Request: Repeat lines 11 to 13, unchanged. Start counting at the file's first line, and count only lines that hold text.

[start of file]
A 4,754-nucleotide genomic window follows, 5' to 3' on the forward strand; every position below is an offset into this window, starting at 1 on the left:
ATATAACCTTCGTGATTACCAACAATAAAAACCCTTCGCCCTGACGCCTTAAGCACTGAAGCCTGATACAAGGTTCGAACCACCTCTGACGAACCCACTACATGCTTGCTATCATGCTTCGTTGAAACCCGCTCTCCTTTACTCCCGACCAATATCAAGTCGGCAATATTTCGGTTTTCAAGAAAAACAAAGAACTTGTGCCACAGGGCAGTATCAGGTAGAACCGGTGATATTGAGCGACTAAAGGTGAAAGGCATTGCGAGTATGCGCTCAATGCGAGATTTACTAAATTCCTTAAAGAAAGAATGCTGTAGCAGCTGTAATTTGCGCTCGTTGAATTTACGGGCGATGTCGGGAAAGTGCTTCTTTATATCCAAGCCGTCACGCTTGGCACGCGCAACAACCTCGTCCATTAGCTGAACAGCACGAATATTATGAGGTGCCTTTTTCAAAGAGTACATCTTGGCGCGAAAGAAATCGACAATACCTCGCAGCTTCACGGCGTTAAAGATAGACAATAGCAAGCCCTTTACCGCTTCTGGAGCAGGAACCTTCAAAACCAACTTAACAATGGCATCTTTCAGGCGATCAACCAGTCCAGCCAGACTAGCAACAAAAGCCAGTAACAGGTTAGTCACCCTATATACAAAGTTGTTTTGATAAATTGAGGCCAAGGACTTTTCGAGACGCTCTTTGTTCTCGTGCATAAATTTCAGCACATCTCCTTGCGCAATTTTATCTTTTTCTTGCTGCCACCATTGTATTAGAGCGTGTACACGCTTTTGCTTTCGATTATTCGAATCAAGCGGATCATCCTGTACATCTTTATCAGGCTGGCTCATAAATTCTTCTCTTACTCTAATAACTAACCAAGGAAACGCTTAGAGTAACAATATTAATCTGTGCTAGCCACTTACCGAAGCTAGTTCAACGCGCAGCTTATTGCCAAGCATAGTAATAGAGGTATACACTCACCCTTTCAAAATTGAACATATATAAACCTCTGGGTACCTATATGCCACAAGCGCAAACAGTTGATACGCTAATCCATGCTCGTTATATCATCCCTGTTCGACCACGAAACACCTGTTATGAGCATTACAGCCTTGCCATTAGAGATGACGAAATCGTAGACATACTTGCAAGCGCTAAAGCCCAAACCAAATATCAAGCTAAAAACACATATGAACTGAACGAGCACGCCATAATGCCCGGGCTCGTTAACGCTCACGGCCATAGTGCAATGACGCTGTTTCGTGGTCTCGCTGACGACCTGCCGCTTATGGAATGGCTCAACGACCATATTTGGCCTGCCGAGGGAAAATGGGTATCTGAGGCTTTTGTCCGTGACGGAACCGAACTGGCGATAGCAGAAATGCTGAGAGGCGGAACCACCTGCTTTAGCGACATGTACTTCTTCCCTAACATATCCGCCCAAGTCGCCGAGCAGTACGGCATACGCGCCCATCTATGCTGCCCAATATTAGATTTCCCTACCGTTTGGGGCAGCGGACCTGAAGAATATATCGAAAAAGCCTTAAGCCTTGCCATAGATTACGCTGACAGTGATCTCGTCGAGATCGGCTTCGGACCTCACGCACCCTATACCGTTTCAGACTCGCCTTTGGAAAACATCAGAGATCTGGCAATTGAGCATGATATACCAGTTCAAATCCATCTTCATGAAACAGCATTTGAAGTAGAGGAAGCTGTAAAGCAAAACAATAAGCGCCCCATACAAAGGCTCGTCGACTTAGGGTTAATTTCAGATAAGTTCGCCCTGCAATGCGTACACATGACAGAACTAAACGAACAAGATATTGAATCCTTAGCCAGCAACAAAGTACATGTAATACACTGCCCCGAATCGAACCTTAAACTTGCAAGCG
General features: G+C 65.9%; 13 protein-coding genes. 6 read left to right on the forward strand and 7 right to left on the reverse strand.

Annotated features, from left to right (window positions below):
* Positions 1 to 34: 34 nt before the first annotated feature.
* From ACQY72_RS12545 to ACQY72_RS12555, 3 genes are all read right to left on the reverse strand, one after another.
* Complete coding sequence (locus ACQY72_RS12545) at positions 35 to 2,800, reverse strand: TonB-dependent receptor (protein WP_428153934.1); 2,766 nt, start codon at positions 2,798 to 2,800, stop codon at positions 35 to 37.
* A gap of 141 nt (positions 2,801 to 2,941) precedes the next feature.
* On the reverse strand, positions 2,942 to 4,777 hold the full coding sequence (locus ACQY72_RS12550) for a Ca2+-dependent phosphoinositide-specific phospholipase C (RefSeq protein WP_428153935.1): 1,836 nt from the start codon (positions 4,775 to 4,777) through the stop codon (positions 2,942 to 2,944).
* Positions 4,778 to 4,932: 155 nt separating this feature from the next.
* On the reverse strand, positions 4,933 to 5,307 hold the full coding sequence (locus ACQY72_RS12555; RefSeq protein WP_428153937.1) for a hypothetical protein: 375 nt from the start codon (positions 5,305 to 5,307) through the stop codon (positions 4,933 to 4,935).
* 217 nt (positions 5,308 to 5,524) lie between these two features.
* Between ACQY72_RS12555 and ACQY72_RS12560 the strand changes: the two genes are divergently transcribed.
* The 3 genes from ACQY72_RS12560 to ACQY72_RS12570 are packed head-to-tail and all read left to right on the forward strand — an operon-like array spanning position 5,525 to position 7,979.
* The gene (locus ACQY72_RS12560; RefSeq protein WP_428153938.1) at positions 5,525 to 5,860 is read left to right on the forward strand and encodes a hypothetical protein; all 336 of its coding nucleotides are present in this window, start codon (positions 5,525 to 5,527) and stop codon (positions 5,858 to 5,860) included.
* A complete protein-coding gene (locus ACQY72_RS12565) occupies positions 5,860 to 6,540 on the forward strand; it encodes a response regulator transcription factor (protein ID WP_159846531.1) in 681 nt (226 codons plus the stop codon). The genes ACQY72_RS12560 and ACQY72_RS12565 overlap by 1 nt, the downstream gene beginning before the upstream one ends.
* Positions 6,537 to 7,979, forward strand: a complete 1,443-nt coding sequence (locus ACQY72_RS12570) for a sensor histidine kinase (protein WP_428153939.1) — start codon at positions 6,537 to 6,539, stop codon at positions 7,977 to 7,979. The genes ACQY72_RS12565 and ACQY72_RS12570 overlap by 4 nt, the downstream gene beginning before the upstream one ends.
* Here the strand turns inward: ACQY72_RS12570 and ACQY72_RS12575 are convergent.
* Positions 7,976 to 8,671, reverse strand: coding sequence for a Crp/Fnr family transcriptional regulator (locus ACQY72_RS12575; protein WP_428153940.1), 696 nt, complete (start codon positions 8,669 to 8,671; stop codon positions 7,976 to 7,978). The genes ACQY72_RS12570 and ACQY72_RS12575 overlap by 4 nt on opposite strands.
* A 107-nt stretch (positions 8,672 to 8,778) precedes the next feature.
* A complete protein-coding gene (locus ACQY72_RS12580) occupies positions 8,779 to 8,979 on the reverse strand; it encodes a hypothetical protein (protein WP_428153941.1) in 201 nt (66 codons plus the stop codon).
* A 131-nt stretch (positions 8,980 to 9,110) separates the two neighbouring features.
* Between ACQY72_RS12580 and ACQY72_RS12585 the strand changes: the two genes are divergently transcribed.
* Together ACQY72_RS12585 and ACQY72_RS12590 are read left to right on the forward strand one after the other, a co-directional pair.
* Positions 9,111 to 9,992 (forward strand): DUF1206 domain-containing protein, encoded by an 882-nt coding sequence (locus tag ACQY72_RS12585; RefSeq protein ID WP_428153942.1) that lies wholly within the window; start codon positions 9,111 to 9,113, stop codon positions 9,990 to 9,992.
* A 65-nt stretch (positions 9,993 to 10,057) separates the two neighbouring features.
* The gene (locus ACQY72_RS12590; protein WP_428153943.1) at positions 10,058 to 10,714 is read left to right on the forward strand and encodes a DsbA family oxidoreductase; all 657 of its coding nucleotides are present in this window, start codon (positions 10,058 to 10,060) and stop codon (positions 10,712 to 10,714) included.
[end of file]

* On the reverse strand, positions 4,933 to 5,307 hold the full coding sequence (locus ACQY72_RS12555; RefSeq protein WP_428153937.1) for a hypothetical protein: 375 nt from the start codon (positions 5,305 to 5,307) through the stop codon (positions 4,933 to 4,935).
* 217 nt (positions 5,308 to 5,524) lie between these two features.
* Between ACQY72_RS12555 and ACQY72_RS12560 the strand changes: the two genes are divergently transcribed.